Sunday Homilies


Memorial of Saint Elizabeth of Hungary, religious

3Jn 5-8??; Ps 112:1-6??; Lk 18:1-8??
“Light shines through the darkness”

Saint Frances Cabrini and her sisters lived in faithful response to the word of the Lord. By their exemplary lifestyle they proclaimed the glory of God, and even to our own day, their voice resounds and to the ends of the world, their message. At her canonization on July 7, 1946, Pius XII made a statement that today some would consider sexist and politically incorrect, “Although her constitution was very frail, her spirit was endowed with such singular strength that, knowing the will of God in her regard, she permitted nothing to impede her from accomplishing what seemed beyond the strength of a woman.” Indeed, the witness of all the saints confronts the foolishness of those who seek beauty and power in this world without seeking The Source of all beauty and power. True wisdom enables such a search to bear fruit, a fruit that will last through centuries of violence and foolishness. However, will wisdom triumph in the lives of those who seek to preserve life? They will lose their lives, but those who lose their lives in loving service will triumph over foolishness. Indeed, the light of faith shines through the darkness of unbelief. Still, the question of Christ in today’s gospel must be answered: “But when the Son of Man comes, will he find faith on earth?”

Saint John writes in praise of his beloved church that generously supports the brothers and sisters in the faith who are on a missionary journey to proclaim the Name of Christ among the pagans. In this financial and faithful support of those who spread the good news of Jesus Christ, the Way, the Truth, and the Life, the faithful in his church become co-workers in the truth. Like Saint Paul and other great missionaries of the church these brothers and sisters in Christ do not want to live off their converts. In accepting the generosity of the community of Saint John’s church these early preachers recognize and affirm the common faith shared, and they enable those not on a missionary journey to share in their work of evangelization. No one can be a disciple of Christ without being a missionary. Even if their work of evangelization is not active and out there among the unbelievers in any age or culture, they must support and encourage those so called to spread the truth of the gospel and the abundant life that Christ came to share with us. In many ways the work of Catholic Scholars throughout the ages is a response to the divine mandate to preach and teach to the ends of the earth. Christian Philosophers throughout history have encountered the dim light of the gospel found in any culture encountered by these co-workers in the truth. Indeed such intellectual activity is a part of the mission of the church to seek out and find the hidden ways that the Holy Spirit is using to move all people of every nation to come and see the full splendor of truth shining on the Face of Christ.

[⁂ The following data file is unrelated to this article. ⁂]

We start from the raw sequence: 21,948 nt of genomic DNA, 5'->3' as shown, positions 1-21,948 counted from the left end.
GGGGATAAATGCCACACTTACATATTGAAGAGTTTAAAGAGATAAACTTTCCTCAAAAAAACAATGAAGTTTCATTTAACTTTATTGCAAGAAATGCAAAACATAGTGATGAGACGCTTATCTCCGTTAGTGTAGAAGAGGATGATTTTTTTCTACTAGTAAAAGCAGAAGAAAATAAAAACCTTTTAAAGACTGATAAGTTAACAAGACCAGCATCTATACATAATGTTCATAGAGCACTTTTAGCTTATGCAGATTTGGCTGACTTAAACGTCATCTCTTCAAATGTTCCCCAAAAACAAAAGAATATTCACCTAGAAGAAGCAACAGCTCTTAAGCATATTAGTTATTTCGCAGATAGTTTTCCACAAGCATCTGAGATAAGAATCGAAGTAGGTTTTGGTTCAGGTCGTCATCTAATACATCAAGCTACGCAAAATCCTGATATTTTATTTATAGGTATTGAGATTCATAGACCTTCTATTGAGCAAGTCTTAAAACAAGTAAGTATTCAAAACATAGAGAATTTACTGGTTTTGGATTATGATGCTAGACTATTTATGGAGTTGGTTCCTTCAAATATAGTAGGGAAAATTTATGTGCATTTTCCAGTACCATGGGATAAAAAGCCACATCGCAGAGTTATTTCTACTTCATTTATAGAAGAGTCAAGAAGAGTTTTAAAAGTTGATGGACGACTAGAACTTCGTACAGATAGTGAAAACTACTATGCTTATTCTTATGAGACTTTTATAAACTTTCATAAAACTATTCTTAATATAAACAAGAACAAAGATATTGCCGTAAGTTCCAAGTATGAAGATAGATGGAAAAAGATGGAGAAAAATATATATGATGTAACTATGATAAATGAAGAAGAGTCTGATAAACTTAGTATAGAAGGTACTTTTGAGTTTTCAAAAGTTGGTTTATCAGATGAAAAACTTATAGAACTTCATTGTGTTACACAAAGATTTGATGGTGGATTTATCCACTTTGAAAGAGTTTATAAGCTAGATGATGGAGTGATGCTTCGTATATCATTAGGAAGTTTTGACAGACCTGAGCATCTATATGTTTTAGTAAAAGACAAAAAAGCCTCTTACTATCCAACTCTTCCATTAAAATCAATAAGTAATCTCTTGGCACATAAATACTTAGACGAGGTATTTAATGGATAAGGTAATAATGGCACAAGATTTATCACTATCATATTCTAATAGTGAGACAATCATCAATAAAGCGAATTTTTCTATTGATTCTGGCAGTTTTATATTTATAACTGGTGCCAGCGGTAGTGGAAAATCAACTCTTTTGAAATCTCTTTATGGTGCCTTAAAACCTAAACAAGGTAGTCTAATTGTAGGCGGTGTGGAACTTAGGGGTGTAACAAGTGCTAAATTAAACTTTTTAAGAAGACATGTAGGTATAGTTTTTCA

Why would any judge be unwilling to enact justice? This judge neither feared God nor respected any human being. With this radical detachment from divine and human fellowship this judge could not be just or compassionate. Indeed, even his final act of securing the rights of the widow was a decision to protect his own reputation. The dishonest judge is the opposite of the LORD God. The LORD is not slow to answer the cries of his chosen ones who call out to him day and night. Indeed, the LORD is speedy to respond with true justice and great compassion. The model for us in this parable is the widow. She never gave up on the dishonest judge. She believed that her persistence would summon forth a response, even from such a self-absorbed judge. She persisted in bothering the dishonest judge because she believed in the justice of her cause. She knew that she was in the right and that ultimately justice would prevail even through an unjust judge. The Lord Jesus wants us to have this kind of persistence in prayer. We need to pray always without becoming weary. Just as the widow prayed, knowing full well the motivation of her dishonest judge. Indeed, she was well acquainted with the darkness of the human heart, and she was confident that even a self-centered judge would respond justly even if only to protect his own reputation. We too must pray, knowing full well the motivation of the Father Almighty. He knows our need even before we pray; yet, he wants us to know our need, from our prayer. Only when we recognize our absolute dependence upon the LORD will we be ready for his just and compassionate response. He is swift to hear and respond; we are slow to understand and receive. Indeed, our persistence in prayer comes from our confidence that the LORD knows us better than we know ourselves and he responds with a swiftness that startles our slow and sluggish hearts. Indeed, the LORD gives his Holy Spirit to anyone who asks, seeks, and knocks. Is there any better response to our prayer? Could we ask for anything more? Yes, the Son of Man will find faith when he comes, only if we continue to pray always and never grow weary.